JRC News

  1. 26 Aug 2014

    The EU's biggest ever initiative on alternative testing, SEURAT-1, is presenting its latest progress report at the World Congress on Alternatives and Animal Use in the Life Sciences. As a key partner in this major research consortium, the JRC has contributed to achievements which include well characterised biological models for in vitro high throughput assays, novel ‘‑omics’ and high throughput in vitro based approaches for the identification of toxicity pathways.

  2. 23 Jul 2014

    Together with the Directorate General for Energy, the JRC has recently published the first report measuring the progress of smart meters deployment across the EU against the 80% target by 2020. Member States commitments represent to date, a total potential investment of €45 billion.

    Smart meters are essential for consumers; they allow an accurate billing through the communication between the electricity meters recording the actual consumption and the monitoring utility. They may also facilitate the provision of additional services to consumers.

  3. 18 Apr 2014

    The JRC released a guidance document for the monitoring of marine litter in European seas. It provides the Member States with recommendations and information in order to support establishing monitoring programmes, a milestone in the implementation of the Marine Strategy Framework Directive (MSFD). Through the Directive, EU Member States committed themselves to the development of strategies to achieve good environmental status of European seas.

  4. 13 Mar 2014

    A scientific review of the research on the safety aspects of the use of refrigerant R1234yf in Mobile Air Conditioning (MAC) systems, published on 7 March by the European Commission, concluded that there is no evidence of a serious risk under normal and foreseeable conditions of use, as outlined by existing legal framework on the general safet

  5. 30 Dec 2013

    Recent data from EU Member States, such as from the National Alcohol Fraud Task Force in Poland, show that the amount of seized illicit alcohol coming from other Member States into Poland is almost zero after a procedure co-developed by the JRC for denaturing alcohol was included in a Commission Regulation to fight and prevent fraud in this area.

  6. 12 Dec 2013

    On 9 December 2013, the JRC launched FACET, a Flavourings, Additives, and food Contact materials Exposure Tool consisting of a downloadable programme to estimate the EU consumers' exposure to these substances.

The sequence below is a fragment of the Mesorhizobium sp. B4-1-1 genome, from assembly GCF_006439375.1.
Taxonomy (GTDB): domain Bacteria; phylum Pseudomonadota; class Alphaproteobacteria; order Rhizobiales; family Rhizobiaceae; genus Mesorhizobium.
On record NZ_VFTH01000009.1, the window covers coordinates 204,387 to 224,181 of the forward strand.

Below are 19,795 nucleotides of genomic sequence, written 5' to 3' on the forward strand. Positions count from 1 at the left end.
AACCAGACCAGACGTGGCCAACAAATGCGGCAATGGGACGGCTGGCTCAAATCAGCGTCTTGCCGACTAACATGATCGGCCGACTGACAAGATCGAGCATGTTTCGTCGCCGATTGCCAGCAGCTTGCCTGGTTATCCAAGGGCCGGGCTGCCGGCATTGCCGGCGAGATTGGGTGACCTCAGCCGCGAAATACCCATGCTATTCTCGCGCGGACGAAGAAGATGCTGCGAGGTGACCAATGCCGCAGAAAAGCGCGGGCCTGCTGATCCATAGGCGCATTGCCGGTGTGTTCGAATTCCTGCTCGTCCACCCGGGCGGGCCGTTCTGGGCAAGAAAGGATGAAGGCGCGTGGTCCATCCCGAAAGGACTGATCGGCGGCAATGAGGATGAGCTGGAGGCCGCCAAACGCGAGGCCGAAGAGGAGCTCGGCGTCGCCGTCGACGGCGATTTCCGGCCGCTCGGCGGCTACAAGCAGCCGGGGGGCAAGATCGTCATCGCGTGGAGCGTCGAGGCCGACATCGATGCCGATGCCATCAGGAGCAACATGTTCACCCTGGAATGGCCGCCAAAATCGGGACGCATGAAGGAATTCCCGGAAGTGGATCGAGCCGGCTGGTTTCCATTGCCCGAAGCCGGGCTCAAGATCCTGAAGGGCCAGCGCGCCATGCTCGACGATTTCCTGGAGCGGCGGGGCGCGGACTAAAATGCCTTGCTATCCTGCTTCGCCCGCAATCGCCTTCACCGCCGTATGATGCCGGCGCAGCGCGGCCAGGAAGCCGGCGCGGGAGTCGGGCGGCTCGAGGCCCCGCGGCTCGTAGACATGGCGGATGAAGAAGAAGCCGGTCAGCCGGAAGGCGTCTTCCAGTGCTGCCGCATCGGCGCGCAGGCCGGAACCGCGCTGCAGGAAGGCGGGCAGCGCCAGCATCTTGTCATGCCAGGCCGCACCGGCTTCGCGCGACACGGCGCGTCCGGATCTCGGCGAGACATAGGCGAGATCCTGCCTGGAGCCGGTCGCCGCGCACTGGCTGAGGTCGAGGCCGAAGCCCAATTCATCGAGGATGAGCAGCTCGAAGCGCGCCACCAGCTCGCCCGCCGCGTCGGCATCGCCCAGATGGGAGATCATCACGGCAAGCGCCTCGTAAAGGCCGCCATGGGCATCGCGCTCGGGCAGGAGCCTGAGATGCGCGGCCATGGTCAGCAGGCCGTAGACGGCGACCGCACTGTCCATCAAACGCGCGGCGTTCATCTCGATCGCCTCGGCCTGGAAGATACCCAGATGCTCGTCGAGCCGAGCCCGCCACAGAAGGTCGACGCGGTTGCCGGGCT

7. 25 Nov 2013

    JRC scientists contributed to the validation of an innovative rapid test for the simplified detection of certain drugs (antibiotic residues) in honey and mould toxins (mycotoxins) in cereals. Some antibiotics are used as preventive or therapeutic treatment to protect honey producing bees from extremely dangerous bacterial diseases and mycotoxins are toxic compounds that are produced when certain species of mould (fungi) infect crops.

  8. 29 Oct 2013

    How involved are consumers in the future electricity system? What do they know about 'smart grids', electricity networks where electric power and communication not only flows from supplier to consumer, but also the other way round? The incorporation of new information and communication technologies in the electricity network will turn the consumers - traditionally passive end-users - into active players.

  9. 15 Apr 2013

    Following the European Commission Recommendation on the data protection, privacy and security aspects of RFID-enabled applications (May 2009), the JRC and the Directorate-General for Communications Networks, Content and Technology (DG CNECT) have studied the best available techniques to deactivate tags at the point of sale in the retail sector. The study concludes that the implementation of RFID technology is still limited and that few operators are fully implementing the recommendation foreseeing the deactivation of the tags.

  10. 2 Apr 2013

    An expert group, chaired by the JRC, confirms that the scientific identification of endocrine disrupting substances should be based on the demonstration of both endocrine activity and an adverse effect caused by it. A wide range of substances are under scrutiny for endocrine disrupting properties, such as plastic additives in consumer goods, a number of industrial chemicals, cleaning agents, pesticides and by-products of industrial processes like dioxins.